[M]osquito eggs placed in the Florida Keys are expected to hatch tens of thousands of genetically modified mosquitoes, a result of the first U.S. release of such insects in the wild. A biotechnology firm called Oxitec delivered the eggs in late April as part of a federally approved experiment to study the use of genetic engineering—rather than insecticides—to control disease-carrying mosquito populations.
If the current pilot effort is successful, the firm is set to release as many as 20 million more males in the prime of Florida’s mosquito season later this year… To learn more about the risks and rewards of Florida’s foray into bioengineered pest control, Scientific American spoke with Omar Akbari, a molecular biologist whose lab works on genetic control technologies at the University of California, San Diego.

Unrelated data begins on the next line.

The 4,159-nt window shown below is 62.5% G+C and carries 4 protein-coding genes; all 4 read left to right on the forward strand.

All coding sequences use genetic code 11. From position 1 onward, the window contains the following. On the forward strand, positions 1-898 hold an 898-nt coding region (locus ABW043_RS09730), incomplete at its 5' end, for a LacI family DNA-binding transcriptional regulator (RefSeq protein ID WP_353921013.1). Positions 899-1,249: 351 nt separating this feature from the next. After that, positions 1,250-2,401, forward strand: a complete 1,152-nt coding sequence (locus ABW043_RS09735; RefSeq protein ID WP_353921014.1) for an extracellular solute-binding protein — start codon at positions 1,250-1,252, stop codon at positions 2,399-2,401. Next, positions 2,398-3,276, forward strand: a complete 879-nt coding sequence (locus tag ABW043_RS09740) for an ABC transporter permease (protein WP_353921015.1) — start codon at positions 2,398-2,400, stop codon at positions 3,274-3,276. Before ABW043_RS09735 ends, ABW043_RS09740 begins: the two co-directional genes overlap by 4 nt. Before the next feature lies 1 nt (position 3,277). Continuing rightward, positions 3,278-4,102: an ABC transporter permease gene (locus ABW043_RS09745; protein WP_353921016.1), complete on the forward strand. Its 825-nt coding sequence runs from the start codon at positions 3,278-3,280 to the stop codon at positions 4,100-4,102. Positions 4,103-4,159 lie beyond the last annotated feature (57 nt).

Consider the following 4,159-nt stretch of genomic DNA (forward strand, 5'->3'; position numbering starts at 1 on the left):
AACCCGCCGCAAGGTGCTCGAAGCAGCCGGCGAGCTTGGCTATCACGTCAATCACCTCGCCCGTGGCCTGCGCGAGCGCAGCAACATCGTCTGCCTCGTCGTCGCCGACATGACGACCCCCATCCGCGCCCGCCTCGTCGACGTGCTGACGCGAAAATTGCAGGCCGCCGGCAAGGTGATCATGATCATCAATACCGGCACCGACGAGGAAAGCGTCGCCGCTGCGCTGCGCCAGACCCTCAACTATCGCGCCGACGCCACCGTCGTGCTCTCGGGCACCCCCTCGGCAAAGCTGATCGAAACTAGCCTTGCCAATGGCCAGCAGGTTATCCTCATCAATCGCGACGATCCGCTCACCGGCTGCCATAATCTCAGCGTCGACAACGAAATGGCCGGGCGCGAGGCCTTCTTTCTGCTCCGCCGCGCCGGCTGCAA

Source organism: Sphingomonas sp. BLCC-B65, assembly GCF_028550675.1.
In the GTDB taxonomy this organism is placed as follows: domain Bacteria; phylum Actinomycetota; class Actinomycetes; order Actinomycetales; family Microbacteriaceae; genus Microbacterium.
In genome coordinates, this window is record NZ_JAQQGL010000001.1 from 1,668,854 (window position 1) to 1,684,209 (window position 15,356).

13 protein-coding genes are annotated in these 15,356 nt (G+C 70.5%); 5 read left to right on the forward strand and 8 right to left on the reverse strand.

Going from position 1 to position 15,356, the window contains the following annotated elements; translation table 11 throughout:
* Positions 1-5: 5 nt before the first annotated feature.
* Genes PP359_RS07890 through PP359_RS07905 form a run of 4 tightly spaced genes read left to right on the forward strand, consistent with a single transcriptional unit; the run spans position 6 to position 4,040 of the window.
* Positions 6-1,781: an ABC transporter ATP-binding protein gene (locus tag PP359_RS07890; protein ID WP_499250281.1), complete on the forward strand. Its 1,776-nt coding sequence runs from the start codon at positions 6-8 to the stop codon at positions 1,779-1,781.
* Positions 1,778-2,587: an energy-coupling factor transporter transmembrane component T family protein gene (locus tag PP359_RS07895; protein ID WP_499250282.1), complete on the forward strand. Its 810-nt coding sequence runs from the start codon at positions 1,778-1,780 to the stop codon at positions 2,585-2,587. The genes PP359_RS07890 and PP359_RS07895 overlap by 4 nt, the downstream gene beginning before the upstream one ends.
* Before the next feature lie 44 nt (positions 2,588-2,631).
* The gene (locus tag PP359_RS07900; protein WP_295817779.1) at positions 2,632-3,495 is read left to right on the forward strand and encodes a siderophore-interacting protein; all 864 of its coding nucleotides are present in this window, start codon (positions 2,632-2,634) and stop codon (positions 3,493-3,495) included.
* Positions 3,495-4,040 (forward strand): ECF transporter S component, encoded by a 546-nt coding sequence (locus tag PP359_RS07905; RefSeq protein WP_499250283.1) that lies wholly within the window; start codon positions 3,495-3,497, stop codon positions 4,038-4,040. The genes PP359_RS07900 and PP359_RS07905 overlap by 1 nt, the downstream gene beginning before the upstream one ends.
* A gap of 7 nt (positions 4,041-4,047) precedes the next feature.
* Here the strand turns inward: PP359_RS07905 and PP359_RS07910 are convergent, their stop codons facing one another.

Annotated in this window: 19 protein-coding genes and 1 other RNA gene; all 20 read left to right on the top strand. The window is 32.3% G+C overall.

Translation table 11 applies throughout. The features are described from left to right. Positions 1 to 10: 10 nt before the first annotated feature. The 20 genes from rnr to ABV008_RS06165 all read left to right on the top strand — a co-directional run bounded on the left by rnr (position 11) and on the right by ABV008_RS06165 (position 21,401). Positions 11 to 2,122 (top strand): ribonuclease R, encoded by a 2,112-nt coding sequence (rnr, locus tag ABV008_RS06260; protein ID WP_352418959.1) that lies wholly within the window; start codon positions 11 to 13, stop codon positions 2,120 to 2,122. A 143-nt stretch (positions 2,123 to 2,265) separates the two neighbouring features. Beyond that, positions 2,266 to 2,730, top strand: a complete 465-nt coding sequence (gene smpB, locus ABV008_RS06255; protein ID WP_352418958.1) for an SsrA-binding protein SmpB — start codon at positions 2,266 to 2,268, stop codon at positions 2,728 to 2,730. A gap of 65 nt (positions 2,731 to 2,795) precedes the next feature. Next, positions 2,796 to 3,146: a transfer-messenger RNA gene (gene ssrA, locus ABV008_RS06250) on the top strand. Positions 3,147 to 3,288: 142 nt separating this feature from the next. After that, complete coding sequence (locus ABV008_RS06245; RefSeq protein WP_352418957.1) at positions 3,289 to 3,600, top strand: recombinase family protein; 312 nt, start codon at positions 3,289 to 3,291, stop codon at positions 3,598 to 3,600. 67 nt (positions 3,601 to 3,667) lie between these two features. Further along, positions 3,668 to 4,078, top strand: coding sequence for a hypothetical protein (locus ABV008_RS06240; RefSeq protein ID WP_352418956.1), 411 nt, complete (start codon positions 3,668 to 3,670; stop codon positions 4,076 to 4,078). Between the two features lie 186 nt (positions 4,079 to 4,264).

“[The company has] reported reaching A. aegypti population suppression of more than 90 percent in many of their releases, including effective control of the A. aegypti population in Brazil. Given its prior testing, the experiment in the Keys is likely to work and to suppress A. aegypti populations. And hopefully it will directly translate into an epidemiological impact, effectively reducing disease transmission,” [Akbari said.]